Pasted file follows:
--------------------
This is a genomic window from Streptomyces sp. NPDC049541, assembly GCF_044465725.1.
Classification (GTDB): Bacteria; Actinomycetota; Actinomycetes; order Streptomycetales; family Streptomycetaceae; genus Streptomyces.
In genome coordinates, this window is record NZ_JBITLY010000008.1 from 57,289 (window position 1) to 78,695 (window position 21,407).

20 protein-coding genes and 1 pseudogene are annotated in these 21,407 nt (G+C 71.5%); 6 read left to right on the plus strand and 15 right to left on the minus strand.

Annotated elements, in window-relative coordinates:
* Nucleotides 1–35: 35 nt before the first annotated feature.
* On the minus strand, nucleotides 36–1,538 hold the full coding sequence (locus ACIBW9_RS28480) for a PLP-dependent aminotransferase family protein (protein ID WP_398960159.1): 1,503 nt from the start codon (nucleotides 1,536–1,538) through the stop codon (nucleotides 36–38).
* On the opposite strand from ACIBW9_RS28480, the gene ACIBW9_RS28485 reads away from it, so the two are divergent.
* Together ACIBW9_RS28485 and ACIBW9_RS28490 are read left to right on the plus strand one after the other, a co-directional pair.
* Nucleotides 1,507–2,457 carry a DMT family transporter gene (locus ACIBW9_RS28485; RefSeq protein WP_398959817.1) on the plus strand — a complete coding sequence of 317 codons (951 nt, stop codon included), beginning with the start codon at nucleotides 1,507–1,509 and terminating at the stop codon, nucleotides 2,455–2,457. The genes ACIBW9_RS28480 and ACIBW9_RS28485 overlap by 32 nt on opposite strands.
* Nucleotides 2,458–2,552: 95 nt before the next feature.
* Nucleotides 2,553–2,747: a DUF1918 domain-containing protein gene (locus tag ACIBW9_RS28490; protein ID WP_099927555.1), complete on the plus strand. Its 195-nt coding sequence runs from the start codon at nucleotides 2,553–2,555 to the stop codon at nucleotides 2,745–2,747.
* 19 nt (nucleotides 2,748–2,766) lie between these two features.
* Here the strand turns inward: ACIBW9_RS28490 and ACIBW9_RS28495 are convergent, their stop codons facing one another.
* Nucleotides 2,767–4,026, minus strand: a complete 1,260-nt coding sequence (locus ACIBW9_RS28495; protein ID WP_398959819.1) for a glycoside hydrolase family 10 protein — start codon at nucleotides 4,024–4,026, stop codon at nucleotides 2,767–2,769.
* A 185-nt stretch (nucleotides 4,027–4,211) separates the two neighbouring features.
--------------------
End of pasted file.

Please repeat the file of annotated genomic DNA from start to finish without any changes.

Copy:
This is a genomic window from Streptomyces sp. NPDC049541, assembly GCF_044465725.1.
Classification (GTDB): Bacteria; Actinomycetota; Actinomycetes; order Streptomycetales; family Streptomycetaceae; genus Streptomyces.
In genome coordinates, this window is record NZ_JBITLY010000008.1 from 57,289 (window position 1) to 78,695 (window position 21,407).

20 protein-coding genes and 1 pseudogene are annotated in these 21,407 nt (G+C 71.5%); 6 read left to right on the plus strand and 15 right to left on the minus strand.

Annotated elements, in window-relative coordinates:
* Nucleotides 1–35: 35 nt before the first annotated feature.
* On the minus strand, nucleotides 36–1,538 hold the full coding sequence (locus ACIBW9_RS28480) for a PLP-dependent aminotransferase family protein (protein ID WP_398960159.1): 1,503 nt from the start codon (nucleotides 1,536–1,538) through the stop codon (nucleotides 36–38).
* On the opposite strand from ACIBW9_RS28480, the gene ACIBW9_RS28485 reads away from it, so the two are divergent.
* Together ACIBW9_RS28485 and ACIBW9_RS28490 are read left to right on the plus strand one after the other, a co-directional pair.
* Nucleotides 1,507–2,457 carry a DMT family transporter gene (locus ACIBW9_RS28485; RefSeq protein WP_398959817.1) on the plus strand — a complete coding sequence of 317 codons (951 nt, stop codon included), beginning with the start codon at nucleotides 1,507–1,509 and terminating at the stop codon, nucleotides 2,455–2,457. The genes ACIBW9_RS28480 and ACIBW9_RS28485 overlap by 32 nt on opposite strands.
* Nucleotides 2,458–2,552: 95 nt before the next feature.
* Nucleotides 2,553–2,747: a DUF1918 domain-containing protein gene (locus tag ACIBW9_RS28490; protein ID WP_099927555.1), complete on the plus strand. Its 195-nt coding sequence runs from the start codon at nucleotides 2,553–2,555 to the stop codon at nucleotides 2,745–2,747.
* 19 nt (nucleotides 2,748–2,766) lie between these two features.
* Here the strand turns inward: ACIBW9_RS28490 and ACIBW9_RS28495 are convergent, their stop codons facing one another.
* Nucleotides 2,767–4,026, minus strand: a complete 1,260-nt coding sequence (locus ACIBW9_RS28495; protein ID WP_398959819.1) for a glycoside hydrolase family 10 protein — start codon at nucleotides 4,024–4,026, stop codon at nucleotides 2,767–2,769.
* A 185-nt stretch (nucleotides 4,027–4,211) separates the two neighbouring features.